University of Louisville women’s basketball coach Jeff Walz threw cold water this week on a tweet rumor that he would be named the next coach at the Tennessee, a famous women’s basketball power that won eight NCAA championships under the late Pat Summitt — but has been blanked in recent years.
Walz says there’s nothing to it.
“It starts up every year,” Walz says. “It’s at all levels of sport, where you start hearing the rumors going around. He’s getting fired. She’s getting that job. At the end of the day, 3 percent of them actually happen.”
As denials go, the water Walz was throwing on the rumor wasn’t exactly ice-cold. But it probably cooled things down enough for Louisville to attend to chores as one of the top choices in the 2019 NCAA tournament.
After blazing to runaway victories in first and second round games on its home court last weekend, No. 1 seed Louisville (31-3) moves on to the Albany, N.Y., Regional, where it takes on fourth-seeded Oregon State (24-7) Friday night at 9:30 p.m. (ESPN/ESPN2).
In the first game on Friday in Albany, No. 2 seed Connecticut (33-2) is matched against UCLA (20-12). The winners on Friday play Sunday in the regional final for the chance to advance to the Final Four on April 7 in Tampa, Fla.
Most fans — and most experts, too — expect the Albany Regional to evolve to a super slam-down matchup of Louisville vs. Connecticut. Louisville beat Connecticut 78-69 in a nationally televised game in KFC Yum! Center on Jan. 31. It was Louisville’s first victory ever over Connecticut, the school that succeeded Tennessee in national dominance. Connecticut boasts 19 Final Four appearances with 11 NCAA titles. That includes two wins over Louisville in the final (’09, ’13).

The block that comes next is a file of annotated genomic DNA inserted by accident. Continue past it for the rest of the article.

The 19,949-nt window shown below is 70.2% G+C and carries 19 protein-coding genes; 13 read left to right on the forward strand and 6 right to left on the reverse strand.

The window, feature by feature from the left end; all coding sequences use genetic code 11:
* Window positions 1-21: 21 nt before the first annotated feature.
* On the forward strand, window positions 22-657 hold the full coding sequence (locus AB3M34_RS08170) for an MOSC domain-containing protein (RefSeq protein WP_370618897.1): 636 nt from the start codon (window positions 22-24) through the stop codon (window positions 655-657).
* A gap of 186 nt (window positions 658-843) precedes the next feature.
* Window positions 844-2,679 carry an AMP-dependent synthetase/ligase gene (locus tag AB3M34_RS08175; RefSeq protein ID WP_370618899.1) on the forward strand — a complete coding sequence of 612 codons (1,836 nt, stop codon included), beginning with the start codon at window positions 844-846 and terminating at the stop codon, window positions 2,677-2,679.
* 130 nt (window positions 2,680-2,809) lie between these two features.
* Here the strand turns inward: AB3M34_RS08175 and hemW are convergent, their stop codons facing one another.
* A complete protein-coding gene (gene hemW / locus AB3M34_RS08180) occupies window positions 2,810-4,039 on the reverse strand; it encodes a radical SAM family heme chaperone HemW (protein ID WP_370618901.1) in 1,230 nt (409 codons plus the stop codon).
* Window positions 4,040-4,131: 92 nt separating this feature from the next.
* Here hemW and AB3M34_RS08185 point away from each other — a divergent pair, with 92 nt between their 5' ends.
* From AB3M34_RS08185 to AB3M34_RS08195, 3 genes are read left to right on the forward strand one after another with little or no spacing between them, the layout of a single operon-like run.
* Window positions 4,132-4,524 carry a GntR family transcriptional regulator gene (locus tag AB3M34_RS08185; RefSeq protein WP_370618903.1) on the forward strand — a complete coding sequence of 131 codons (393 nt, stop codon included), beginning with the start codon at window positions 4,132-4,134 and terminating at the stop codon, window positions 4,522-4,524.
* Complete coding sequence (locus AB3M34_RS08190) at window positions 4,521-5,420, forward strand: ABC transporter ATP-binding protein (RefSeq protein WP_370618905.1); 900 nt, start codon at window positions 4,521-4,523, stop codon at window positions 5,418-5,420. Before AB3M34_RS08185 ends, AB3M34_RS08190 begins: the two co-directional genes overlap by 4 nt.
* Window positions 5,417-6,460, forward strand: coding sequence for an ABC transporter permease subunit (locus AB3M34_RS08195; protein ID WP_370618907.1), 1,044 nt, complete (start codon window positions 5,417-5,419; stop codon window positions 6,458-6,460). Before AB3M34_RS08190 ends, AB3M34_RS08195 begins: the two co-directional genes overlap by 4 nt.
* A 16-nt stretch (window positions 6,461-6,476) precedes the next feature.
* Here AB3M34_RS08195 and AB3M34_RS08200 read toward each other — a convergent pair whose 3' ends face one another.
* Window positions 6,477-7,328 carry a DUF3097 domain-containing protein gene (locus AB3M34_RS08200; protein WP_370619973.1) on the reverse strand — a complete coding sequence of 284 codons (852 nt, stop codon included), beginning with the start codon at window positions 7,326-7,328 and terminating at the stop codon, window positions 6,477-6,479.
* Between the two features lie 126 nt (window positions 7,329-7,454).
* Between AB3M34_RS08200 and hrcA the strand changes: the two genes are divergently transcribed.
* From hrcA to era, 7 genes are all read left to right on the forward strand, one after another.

Always ‘shot-ready’ Asia Durr
Walz, of course, is talking about nothing but Oregon State. Even though a coach must think ahead, he or she can’t go around talking about any game beyond the very next one they’re in — “taking it one game at a time.” If they violate that taboo, things could go wrong. Fast.
Louisville stopped Oregon State last year on its way to the Final Four. A tall player the Beavers relied on in 2018 has graduated, but the current Oregon State roster includes three players 6-foot-7 or better. Despite the height, Oregon State is paced by 5-9 guard Destiny Slocum.
“She’s very, very explosive,” says Walz, who once coached Slocum in a summer all-star series. “I kind of liken her to (former UofL star) Shoni Schimmel. She’s fearless. She’ll shoot it. Just knows how to play the game.”
While coaches may be forbidden to look ahead, writers aren’t. So we’ll note that Connecticut coach Geno Auriemma has been kind of downplaying his team all year. And, for a change, the Huskies have not been ranked No. 1 every week of the season in the Associated Press Poll. That’s mostly been Notre Dame and Baylor (two No. 1 seeds heading other regions.)
“We kind of suck this year — we’ve lost two games,” says Auriemma with a laugh.
Connecticut got a lift recently as star guard Katie Lou Stevenson, a two-time All-American, returned to the lineup. Stevenson played in the game here versus Louisville, but we were very impressed with Connecticut’s 6-2 forward Napheesa Collier. A thoroughbred.